Top 10 Tuesday: 10 Books I’d Buy Right This Second if Someone Handed Me a Fully Loaded Gift Card
Top Ten Tuesday is a meme hosted by a bunch of ‘college aged and twenty somethings’ over at Broke and the Bookish, who would ‘spend every last penny on books even if it meant skipping a few meals’. One of their Top Ten Tuesday topics is ‘Ten books you’d buy right this second if someone handed you a fully loaded gift card’. I’m not exactly sure how much ‘fully loaded’ equates to, but I do have several book vouchers to spend and I’ve been adding titles to a sticky note on my desk, so this particular list really appealed to me.
NB: These are books I do not already own and, therefore, I have not included any titles already on my leaning tower of a to-read pile next to my bed.
1. The Woman Next Door by Liz Byrski. I believe Liz Byrski started writing novels such as this one because of the dearth of older, female characters in fiction. I discovered her fiction by ‘accident’ at my local library, realised I’d already read some of her non-fiction, and have recently had the delightful privilege of appearing with her on two literary panels.
2. Chasing Asylum: A Filmmakers’ Story by Eva Orner. Eva Orner returned from the United States to make a documentary about Australia’s ‘woefully inadequate’ treatment of asylum seekers. This is her memoir about her journey to making Chasing Asylum.
3. The Historian’s Daughter by Rashida Murphy. I’m fascinated by the story itself, but also personally excited to see Rashida publish this book, after initially meeting her in a writing group at least fifteen years ago.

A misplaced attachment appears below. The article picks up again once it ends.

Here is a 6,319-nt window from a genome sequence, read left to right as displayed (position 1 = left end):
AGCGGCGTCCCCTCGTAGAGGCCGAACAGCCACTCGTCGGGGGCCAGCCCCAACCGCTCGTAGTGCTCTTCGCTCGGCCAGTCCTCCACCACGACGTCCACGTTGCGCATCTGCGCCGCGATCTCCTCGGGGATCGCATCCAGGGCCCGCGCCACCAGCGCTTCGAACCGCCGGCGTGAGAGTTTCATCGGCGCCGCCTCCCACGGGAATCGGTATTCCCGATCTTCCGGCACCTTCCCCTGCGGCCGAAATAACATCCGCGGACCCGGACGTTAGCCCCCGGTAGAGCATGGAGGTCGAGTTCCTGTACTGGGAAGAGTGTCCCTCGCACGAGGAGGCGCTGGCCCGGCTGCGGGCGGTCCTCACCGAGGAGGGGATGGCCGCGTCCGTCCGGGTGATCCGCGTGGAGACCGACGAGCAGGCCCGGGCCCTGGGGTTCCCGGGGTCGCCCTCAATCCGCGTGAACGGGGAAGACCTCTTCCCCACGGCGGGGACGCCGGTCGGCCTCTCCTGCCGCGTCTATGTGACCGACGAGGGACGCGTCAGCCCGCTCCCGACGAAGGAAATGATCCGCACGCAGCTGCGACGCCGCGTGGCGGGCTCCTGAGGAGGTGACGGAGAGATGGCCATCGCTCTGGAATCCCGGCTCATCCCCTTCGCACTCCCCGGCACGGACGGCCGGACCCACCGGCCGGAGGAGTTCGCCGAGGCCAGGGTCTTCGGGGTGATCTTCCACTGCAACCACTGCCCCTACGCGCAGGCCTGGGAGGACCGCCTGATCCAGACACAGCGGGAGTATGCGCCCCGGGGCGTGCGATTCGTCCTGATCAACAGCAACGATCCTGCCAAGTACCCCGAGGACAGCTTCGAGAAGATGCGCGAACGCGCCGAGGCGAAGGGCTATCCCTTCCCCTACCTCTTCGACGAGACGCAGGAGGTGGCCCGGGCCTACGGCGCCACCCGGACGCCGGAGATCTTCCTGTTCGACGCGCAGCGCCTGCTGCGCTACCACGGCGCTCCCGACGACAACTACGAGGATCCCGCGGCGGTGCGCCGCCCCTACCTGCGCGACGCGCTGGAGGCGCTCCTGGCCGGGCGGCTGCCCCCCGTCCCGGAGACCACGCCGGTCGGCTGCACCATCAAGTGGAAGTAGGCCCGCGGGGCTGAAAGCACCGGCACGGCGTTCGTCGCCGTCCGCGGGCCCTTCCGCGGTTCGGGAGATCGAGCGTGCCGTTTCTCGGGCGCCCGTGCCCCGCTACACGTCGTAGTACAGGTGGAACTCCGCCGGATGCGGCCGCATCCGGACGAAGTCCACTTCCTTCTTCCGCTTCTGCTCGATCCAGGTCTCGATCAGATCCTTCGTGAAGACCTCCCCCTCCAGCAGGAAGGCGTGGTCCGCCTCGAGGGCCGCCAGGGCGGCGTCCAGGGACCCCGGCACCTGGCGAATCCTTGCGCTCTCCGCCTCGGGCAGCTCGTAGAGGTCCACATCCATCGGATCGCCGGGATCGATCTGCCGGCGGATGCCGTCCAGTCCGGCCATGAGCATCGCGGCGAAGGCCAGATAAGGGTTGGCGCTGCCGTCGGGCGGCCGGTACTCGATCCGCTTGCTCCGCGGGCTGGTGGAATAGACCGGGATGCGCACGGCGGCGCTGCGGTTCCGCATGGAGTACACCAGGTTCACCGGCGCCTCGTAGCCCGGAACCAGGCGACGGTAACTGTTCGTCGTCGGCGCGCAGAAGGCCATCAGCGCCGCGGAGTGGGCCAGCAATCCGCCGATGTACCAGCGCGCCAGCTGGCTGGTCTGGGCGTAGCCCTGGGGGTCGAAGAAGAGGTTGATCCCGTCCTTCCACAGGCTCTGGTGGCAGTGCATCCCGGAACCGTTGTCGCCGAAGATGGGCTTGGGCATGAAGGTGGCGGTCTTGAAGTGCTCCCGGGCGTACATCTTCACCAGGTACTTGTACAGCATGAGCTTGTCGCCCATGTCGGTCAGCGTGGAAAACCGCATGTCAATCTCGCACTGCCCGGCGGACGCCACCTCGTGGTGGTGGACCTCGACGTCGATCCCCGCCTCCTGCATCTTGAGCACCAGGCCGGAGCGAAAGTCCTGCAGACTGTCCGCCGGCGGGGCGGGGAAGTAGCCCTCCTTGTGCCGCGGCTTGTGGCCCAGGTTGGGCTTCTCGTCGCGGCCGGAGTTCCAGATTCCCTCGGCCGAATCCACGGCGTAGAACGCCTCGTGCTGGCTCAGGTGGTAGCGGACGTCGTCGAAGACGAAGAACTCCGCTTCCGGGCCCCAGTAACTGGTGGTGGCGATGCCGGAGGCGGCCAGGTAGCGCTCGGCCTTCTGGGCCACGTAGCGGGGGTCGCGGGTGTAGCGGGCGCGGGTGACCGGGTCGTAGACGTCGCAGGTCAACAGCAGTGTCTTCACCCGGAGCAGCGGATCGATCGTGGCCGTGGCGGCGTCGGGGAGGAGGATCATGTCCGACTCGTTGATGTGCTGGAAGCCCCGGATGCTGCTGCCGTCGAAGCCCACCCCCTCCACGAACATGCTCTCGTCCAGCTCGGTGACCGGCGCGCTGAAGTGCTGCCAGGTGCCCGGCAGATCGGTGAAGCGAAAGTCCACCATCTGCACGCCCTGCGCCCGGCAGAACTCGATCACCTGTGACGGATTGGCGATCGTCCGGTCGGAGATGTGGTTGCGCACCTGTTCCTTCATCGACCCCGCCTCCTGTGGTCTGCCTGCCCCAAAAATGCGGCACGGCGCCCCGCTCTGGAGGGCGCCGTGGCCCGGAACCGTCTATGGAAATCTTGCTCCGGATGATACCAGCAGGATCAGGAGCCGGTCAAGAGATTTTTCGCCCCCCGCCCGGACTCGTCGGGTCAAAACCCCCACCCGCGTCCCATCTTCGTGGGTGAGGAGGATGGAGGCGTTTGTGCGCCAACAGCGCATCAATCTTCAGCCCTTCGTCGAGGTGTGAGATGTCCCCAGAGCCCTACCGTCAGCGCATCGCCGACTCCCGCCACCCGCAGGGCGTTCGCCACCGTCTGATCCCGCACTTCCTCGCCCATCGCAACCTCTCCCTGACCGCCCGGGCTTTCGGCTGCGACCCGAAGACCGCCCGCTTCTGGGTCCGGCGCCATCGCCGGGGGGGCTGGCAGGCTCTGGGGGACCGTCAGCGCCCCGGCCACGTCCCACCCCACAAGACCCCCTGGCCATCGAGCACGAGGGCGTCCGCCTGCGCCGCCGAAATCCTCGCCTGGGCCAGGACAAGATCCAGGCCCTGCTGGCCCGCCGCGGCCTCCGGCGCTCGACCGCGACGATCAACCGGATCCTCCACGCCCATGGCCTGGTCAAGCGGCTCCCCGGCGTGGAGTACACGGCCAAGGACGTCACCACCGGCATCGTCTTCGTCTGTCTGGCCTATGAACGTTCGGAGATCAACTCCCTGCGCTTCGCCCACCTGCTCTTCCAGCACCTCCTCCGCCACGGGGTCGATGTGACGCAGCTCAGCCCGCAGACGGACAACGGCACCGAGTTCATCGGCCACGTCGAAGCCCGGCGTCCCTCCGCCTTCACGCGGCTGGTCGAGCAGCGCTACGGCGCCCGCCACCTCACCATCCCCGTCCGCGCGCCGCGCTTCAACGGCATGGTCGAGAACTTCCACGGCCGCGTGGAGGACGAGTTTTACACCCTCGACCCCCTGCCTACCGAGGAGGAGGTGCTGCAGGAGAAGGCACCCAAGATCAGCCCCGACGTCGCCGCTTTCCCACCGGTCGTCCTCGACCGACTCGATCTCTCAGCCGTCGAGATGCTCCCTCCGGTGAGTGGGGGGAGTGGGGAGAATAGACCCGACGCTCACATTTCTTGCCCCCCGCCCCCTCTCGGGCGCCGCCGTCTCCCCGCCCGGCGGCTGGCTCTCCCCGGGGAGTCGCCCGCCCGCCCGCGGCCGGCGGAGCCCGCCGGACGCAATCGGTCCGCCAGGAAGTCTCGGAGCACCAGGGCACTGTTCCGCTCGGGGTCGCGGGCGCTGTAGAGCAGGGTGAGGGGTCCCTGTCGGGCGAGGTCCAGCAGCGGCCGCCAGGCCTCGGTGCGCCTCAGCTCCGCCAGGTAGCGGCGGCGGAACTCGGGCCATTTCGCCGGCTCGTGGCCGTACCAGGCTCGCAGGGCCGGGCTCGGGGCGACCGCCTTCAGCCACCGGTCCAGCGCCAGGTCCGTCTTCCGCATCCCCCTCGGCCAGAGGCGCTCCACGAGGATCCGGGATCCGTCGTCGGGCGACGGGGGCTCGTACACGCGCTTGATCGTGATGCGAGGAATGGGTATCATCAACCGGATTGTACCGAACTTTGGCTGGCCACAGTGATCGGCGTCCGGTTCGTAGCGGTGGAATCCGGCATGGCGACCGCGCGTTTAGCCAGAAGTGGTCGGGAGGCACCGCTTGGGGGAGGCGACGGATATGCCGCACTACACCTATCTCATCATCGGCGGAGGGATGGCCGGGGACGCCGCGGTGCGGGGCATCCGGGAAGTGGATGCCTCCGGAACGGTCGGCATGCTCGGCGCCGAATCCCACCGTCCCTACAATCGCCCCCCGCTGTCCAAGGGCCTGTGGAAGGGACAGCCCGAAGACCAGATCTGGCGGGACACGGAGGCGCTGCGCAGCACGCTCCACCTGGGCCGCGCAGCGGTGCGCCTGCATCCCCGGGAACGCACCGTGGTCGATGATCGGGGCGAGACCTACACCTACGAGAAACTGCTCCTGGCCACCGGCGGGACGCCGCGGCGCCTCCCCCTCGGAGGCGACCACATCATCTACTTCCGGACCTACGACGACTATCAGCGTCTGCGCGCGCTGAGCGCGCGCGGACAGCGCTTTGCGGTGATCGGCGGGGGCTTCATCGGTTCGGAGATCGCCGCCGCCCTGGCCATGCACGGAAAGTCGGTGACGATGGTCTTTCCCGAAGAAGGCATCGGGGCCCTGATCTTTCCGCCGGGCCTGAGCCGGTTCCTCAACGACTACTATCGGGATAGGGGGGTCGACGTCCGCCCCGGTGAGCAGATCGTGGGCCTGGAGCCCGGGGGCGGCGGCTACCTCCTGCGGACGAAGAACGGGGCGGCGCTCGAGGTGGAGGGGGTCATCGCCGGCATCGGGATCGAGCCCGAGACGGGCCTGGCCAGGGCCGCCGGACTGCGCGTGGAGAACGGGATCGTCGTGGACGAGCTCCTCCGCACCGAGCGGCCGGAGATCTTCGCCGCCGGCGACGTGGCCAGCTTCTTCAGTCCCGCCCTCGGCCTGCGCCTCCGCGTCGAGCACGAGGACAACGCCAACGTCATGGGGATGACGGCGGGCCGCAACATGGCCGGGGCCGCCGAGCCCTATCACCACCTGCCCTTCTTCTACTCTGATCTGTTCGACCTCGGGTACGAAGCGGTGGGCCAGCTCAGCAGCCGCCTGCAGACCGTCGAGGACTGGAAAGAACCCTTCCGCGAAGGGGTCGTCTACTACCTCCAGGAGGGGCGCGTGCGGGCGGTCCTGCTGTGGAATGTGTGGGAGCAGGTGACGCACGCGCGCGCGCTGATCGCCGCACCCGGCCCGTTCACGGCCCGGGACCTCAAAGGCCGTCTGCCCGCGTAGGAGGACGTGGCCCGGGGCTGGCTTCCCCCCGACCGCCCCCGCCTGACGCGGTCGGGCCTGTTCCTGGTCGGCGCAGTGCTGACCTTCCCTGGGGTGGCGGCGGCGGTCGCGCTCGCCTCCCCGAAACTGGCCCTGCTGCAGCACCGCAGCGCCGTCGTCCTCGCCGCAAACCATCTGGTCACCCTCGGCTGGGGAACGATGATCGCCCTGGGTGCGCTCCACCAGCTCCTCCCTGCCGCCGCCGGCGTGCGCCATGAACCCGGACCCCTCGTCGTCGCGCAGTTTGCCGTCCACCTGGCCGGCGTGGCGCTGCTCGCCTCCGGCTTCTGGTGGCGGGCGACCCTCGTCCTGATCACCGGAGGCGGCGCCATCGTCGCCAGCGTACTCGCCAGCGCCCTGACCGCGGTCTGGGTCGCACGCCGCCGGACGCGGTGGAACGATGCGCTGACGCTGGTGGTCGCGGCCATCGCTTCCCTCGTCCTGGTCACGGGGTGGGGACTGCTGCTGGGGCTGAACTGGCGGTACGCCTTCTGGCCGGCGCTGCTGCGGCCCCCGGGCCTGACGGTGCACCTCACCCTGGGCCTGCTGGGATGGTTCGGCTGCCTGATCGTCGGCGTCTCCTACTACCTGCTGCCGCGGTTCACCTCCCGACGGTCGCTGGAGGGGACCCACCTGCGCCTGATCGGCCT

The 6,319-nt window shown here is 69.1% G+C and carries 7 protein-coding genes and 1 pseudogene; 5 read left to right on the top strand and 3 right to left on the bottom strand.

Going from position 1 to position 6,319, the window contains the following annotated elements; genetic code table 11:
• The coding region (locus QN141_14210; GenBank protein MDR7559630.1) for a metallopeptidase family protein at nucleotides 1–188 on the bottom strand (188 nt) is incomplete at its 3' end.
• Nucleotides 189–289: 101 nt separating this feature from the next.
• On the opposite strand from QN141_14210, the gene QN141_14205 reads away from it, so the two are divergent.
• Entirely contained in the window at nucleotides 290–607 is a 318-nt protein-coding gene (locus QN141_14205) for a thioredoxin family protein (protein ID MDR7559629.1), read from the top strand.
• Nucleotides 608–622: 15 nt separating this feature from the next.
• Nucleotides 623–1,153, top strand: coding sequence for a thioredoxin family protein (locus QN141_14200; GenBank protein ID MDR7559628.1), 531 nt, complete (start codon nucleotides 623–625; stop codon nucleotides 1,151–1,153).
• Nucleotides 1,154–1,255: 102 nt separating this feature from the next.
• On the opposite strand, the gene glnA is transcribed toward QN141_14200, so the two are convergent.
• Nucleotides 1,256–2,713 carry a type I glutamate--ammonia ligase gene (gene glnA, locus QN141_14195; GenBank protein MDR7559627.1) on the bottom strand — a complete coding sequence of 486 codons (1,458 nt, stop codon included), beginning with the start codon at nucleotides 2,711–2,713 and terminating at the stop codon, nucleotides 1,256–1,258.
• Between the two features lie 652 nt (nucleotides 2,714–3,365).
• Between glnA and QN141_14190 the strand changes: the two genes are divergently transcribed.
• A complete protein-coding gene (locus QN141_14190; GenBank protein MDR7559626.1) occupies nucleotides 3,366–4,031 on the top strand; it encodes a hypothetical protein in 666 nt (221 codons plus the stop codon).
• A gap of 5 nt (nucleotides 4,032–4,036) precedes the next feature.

4. The Rugmaker of Mazar-e-Sharif by Najaf Mazari and Robert Hillman. This book has been recommended to me by several people because of my interest in stories about people seeking asylum outside their own country.
5. The Road to Winter by Mark Smith. Although dystopian fiction are dark by definition, I’m curious to read about the future Australia as imagined by Mark Smith.
6. The Morning They Came for Us: Dispatches from Syria by Janine di Giovanni. About twenty years ago, I read Christobel Mattingley’s book, Escape from Sarajevo, about a family’s escape from Sarajevo during the Bosnian War. I was struck by how this family’s life before the war was not that all that different to my own, and I wonder whether Then They Came for Us will evoke a similar response.
7. The Paper House by Anna Spargo-Ryan. I’ve heard wonderful things about this debut novel, and was prompted to include it after seeing it on Kate’s list over at booksaremyfavouriteandbest.
8. Hijabi Girl by Hazel Edwards and Ozge Alkan. We need more books with characters from diverse backgrounds, so that the students I work with can see themselves in the stories they read.
9. Thelma the Unicorn by Aaron Blabey. I didn’t really think I was into unicorns, but Blabey’s Pig the Pug books are a hit at 12 Buckets, where I spend time each week mentoring primary school students, so I checked out the video of him reading Thelma the Unicorn.
As a result, I’ve decided I need to add Thelma the Unicorn to the 12 Buckets bookshelf (although for some reason I keep wanting to call her Zelma).
10. Ada’s Violin: The Story of the Recycled Orchestra of Paraguay by Susan Hood, with illustrations by Sally Wern Comport. I discovered this by looking at other bloggers’ top ten lists, but thought this would also be great on the shelf at 12 Buckets.
Over to You
What books would you include on your top ten books to buy right this second if someone handed you a fully loaded gift card?